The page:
Saturday, April 3, 2010

Oh, to be a cat.

Oh to be a cat. To wake up each day, beautifully and perfectly striped. Hair perfectly in place. It is a painless existence to be a cat. Especially a cat in my house.

Alas, such is not the plight of this reporter. I am among the ranks of the majority. I do not wake up beautifully striped, hair perfectly in place. Those of us among the majority do not enjoy the painless existence of a cat.

But what is it to be "painless" anyway. Is life really that "painful?" Do we really think we should merely exist? Is that what has built the world in which we live? I don't think so.

Yet, we want painless you-name-it. Painless weight loss. Painless beauty. Painless whatever. We wish our work worlds could be painless, because that is where we spend so much of our time. I wish for that too.

In my world, I often hear people say "I want painless planning." Don't we all. I have been thinking. There has to be a business idea in this.

Maybe I will start a fast food planning drive through. I will call it McPlannalds.

Ahem. I would like a strategic plan that will allow me to outshine my competitors, have an inspired and engaged workforce, a culture that is envied by all, and I want ecstatic shareholders. Oh, can I have a side of efficiency with that?

Or here's another idea: A Planning Game Show called "Get Lucky."

Guests would roll the dice, and move their men around the track, and try to send the others back. That's popomatic trouble. (Oops, it's been done.)

OK, as entertaining as this might be, it's actually very serious. I have heard these words uttered over the years many times. I want painless planning. I am sure HR types hear the same thing, and so do accountants. I am not alone in this, since we all want work to be . . . easier.

When I think back to when planning is painful, it is when there are 3 problems afoot:

1. There is a misalignment of roles responsibilities around the table. That's corporate talk for people are not clear about what they are supposed to be delivering, so avoidance becomes the strategy.

2. There is a disagreement among leadership about the direction, or the outcomes. Again, avoidance is the strategy of choice. I have seen people leave the room, and book meetings during planning sessions.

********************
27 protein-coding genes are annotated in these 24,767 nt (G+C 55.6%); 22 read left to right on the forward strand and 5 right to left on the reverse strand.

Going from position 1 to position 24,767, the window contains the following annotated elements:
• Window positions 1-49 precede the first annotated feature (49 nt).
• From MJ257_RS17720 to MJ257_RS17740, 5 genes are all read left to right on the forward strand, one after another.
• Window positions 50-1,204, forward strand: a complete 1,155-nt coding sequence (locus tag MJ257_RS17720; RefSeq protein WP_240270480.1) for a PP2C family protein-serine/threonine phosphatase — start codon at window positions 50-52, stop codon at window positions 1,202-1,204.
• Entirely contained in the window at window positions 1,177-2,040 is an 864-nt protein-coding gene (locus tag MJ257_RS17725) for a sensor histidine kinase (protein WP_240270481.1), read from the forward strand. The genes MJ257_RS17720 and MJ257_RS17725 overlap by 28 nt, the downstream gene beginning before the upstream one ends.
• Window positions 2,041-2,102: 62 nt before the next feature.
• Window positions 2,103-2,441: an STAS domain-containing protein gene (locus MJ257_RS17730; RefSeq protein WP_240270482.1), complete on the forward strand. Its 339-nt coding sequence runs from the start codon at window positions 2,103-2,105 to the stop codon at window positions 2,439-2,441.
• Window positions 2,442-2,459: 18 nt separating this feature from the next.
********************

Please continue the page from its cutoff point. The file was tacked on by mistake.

3. There is a lack of strategic foresight. In other words, the players around the table either don't see the future, or don't think they need to. This is often a sign of organizations that have experienced what I like to call "easy affluence" - or easy street, in layman terms.

Either way, who wouldn't choose painless anything if it was worth having? I would love to wake up perfect every day and simply exist to be adored (like my cat does).

I would love to not have "teacher arms" without the 25 hours a week I spend at the gym.

I would love to have a nice life for my family without working for it. (They call that the lottery).

But such is not the plight of the majority. We have to work for what we have.

Organizational success is no different. And planning is big part of that. It is a mental workout that requires courage, foresight, thinking, commitment and actually being engaged in the company's success.

Like beauty, planning quality is in the eye of the beholder - or should I say the one holding the mirror. The planning experience is the mirror image of the company's leadership, attitudes and intent to . . . well, get somewhere.

It can be healthy, productive, challenging and inspiring, or it can be painful if participants are disengaged, disinterested, or discombobulated.

The trick is to have good leadership and good information at the table. The best CEO that I know supported the process, held the executives to it, and when necessary stepped in (respectfully) and said what needed to be said. As a planner and middle manager, I could see the company was in good hands, and it was.

Good leaders give direction. They don't allow side stepping, or other evasive actions. Good leaders support their planners (who are just trying to do their job) by ensuring their employees are engaged, active and accountable.

I guess we are all cats to some degree. We tend to be independent in our beliefs, and we tend to like things our way. We are who we are and we come in all colors. In fact, in the corporate world, we go to great efforts to understand the cat across the table. Depending on the color coding tool, some of us are red (just do it), others are yellow (creative, intuitive, non linear), others are blue (methodical and process oriented) and others are green (logical and linear).

Good leaders keep the "cats" moving forward together. And good leaders don't ask for "painless planning"; they ask for their leaders to be good leaders.


Susan said...

I haven't been reading your blogs lately so I'll have to go back through them. I enjoyed this one. I have a comment about leaders who know how to herd cats. Speaking as a cat, I don't think I knew how to be herded. I just didn't understand it. I was mostly cooperative and wanted to do my job well - but I didn't think being herded was an important part of my job. I thought honesty was more important - a truth to power sort of idea. I am only talking about important issues here. If it was not important, I was happy to let the boss have his or her way. I should point out that I was colour coded at SaskCentral and turned out to be the quintessential green hippie.

Lynear Thinking said...

Thanks Susan for your thoughts. I changed the article a little after reading your comment. It's not too bad being a cat. I think it's good to recognize that individuals that we are and appreciate each other for that. I always thought you were a pretty cool cat.